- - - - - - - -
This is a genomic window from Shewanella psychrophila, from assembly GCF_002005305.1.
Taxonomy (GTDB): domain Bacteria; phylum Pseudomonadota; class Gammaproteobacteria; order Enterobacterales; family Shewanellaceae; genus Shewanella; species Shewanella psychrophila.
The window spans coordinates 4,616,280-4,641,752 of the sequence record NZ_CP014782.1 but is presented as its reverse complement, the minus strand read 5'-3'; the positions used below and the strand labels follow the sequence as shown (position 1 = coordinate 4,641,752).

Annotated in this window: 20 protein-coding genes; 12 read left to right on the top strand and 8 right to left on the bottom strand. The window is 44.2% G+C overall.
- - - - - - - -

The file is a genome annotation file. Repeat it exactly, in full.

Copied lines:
This is a genomic window from Shewanella psychrophila, from assembly GCF_002005305.1.
Taxonomy (GTDB): domain Bacteria; phylum Pseudomonadota; class Gammaproteobacteria; order Enterobacterales; family Shewanellaceae; genus Shewanella; species Shewanella psychrophila.
The window spans coordinates 4,616,280-4,641,752 of the sequence record NZ_CP014782.1 but is presented as its reverse complement, the minus strand read 5'-3'; the positions used below and the strand labels follow the sequence as shown (position 1 = coordinate 4,641,752).

Annotated in this window: 20 protein-coding genes; 12 read left to right on the top strand and 8 right to left on the bottom strand. The window is 44.2% G+C overall.